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County to repair four roads

Crews will be repairing four Pitkin County roads this summer.

Harry’s Heavy Haulers of Basalt has won a $282,000 contract to complete repairs on Emma Road, Sopris Road, Capitol Creek Road and Upper River Road. The contract specifies the work will be done by Aug. 2.

Work on Capitol Creek Road will start today and finish June 4. Upper River Road will be repaired between June 1-11.



A 1.5-mile stretch of Emma Road, 1.2 miles of Sopris Road and 3.6 miles of Capitol Creek Road will get chip-and-seal overlays, said Temple Glassier, project manager for the county’s Public Works Department. That represents the full length presently paved on Capitol Creek, from the intersection with Snowmass Creek Road to the Monastery. Sopris Road is the connector between Highway 82 and East and West Sopris Creek roads.

The 1.5-mile section of Upper River Road between Smith Hill Road and Woody Creek Road will be slurry-sealed, Glassier said.




One lane will remain open at all times during the repair work on all four roads, said Brian Pettet, deputy director of Public Works. On Upper River Road, work will be scheduled to avoid commuter rush times. No work will be done between 6:30 and 8:30 a.m. or between 4 and 6 p.m.

Pitkin County has had to adjust its road maintenance strategy because, last November, voters did not approve a property-tax measure aimed at funding road reconstruction, Pettet said.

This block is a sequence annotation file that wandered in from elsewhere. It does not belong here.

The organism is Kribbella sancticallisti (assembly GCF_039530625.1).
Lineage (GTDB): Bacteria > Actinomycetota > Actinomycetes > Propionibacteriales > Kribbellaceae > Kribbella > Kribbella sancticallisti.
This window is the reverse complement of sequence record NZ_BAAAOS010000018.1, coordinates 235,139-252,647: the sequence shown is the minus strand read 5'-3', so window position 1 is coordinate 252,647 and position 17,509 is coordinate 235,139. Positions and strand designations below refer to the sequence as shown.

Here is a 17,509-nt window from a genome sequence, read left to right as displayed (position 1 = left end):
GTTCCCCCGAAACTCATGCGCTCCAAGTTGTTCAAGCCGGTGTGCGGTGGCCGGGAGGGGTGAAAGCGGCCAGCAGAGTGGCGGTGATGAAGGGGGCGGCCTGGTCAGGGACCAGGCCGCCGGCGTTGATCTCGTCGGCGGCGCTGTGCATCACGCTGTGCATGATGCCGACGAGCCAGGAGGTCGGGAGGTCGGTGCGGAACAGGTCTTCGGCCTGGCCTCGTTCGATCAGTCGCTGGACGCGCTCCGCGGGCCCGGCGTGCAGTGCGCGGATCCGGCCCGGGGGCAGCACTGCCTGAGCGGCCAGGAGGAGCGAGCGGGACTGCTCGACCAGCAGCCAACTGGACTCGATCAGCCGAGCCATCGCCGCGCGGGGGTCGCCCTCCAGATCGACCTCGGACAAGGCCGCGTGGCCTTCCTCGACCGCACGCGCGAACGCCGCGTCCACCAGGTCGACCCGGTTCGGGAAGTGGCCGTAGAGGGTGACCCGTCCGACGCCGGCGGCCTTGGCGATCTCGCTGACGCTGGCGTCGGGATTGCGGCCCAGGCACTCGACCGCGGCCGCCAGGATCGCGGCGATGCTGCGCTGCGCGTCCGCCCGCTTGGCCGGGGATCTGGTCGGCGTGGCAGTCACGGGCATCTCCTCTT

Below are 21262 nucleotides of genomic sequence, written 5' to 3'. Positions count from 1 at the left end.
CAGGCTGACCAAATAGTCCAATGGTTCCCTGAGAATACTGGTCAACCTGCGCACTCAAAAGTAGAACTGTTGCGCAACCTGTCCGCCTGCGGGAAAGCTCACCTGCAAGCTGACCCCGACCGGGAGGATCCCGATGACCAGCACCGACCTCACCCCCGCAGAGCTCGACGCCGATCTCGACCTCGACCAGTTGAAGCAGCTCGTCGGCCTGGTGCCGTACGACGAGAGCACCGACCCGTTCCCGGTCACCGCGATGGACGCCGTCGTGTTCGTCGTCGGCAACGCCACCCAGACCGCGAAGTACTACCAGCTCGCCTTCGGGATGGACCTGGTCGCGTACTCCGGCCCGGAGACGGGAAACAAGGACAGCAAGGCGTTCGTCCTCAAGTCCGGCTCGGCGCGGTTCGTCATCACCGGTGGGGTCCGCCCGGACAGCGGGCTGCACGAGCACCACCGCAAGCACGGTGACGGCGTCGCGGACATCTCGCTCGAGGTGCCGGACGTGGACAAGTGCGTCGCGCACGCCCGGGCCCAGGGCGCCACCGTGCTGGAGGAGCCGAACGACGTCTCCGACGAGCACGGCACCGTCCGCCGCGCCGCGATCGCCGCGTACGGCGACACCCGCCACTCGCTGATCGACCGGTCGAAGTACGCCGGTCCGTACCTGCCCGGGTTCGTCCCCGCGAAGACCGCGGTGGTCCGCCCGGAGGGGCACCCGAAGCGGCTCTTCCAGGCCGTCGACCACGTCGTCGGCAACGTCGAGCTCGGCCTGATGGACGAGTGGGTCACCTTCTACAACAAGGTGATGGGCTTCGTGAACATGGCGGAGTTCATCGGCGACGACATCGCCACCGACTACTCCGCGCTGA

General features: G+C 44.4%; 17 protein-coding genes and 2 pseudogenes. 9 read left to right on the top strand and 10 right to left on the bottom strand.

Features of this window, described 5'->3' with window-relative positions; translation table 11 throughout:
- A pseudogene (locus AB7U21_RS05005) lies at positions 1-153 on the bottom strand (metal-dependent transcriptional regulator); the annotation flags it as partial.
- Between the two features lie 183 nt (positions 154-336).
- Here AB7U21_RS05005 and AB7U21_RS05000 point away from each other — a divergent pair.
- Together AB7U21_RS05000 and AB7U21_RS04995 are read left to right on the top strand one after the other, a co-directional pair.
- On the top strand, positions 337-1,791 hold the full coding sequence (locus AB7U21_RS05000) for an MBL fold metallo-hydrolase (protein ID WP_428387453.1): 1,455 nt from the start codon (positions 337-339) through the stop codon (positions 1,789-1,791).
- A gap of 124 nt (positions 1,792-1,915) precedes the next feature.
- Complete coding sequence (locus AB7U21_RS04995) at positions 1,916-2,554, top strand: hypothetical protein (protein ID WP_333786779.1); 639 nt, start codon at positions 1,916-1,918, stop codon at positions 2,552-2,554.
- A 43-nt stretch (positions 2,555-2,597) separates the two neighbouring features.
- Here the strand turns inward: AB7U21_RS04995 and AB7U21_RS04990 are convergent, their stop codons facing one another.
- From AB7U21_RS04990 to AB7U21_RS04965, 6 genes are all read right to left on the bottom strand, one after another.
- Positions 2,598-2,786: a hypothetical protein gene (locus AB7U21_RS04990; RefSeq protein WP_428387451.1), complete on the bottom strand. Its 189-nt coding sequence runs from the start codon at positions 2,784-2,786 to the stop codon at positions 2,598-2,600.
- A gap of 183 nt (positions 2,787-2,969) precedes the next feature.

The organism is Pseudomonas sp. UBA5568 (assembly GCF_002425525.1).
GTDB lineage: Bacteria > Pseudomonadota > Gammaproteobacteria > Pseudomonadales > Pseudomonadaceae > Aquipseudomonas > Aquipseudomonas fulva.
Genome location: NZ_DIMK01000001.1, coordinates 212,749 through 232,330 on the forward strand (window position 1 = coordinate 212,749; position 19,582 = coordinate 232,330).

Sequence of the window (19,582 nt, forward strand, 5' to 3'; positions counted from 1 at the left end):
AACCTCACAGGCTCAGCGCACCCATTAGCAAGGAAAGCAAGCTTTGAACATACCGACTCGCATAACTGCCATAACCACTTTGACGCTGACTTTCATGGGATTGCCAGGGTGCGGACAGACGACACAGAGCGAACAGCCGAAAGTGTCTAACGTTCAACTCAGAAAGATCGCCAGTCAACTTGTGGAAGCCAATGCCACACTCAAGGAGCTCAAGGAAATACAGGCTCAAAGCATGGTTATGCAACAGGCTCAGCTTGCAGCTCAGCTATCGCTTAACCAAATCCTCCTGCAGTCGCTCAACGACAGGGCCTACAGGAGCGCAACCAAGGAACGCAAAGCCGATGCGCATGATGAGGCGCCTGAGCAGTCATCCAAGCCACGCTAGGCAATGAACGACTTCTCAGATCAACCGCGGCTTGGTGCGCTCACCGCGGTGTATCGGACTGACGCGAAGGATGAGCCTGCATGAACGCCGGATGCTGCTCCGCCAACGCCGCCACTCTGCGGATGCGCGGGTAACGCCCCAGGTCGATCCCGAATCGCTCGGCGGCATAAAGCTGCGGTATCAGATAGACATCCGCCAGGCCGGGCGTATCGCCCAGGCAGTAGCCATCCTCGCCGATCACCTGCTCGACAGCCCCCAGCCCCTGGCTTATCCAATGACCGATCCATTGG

“Our overall plan is the `pave-and-save plan,'” he said. The county hopes the light fixes to be done this summer will keep the roads in service until the Public Works budget has enough money to do major reconstruction on Brush Creek Road, the next county road in line for reconstruction.

It will take about $1.6 million to complete the Brush Creek job, and the county doesn’t have that now, Pettet said. If the property tax had passed, Brush Creek would be getting done this year, according to an earlier master plan, he said.

“We didn’t have enough money to fund our plan,” he continued. “This is a fall-back position. We’re doing the best we can with the money we have.”

The chip-and-seal fixes are costing the county about $1.37 per square yard, Pettet said. After a quick calculation, he said that amounts to about $15,000 per mile on a 20-foot-wide road.

The county is also doing dust-control work on roads throughout the valley. Pettet said crews applied a substance called lignosulfonate on Owl Creek Road last week, on an experimental basis. It’s a substitute for magnesium chloride, commonly used as a de-icer as well as for dust control.

Ongoing pavement patching work on Upper River Road north of Woody Creek Road should be completed this week, Pettet added.


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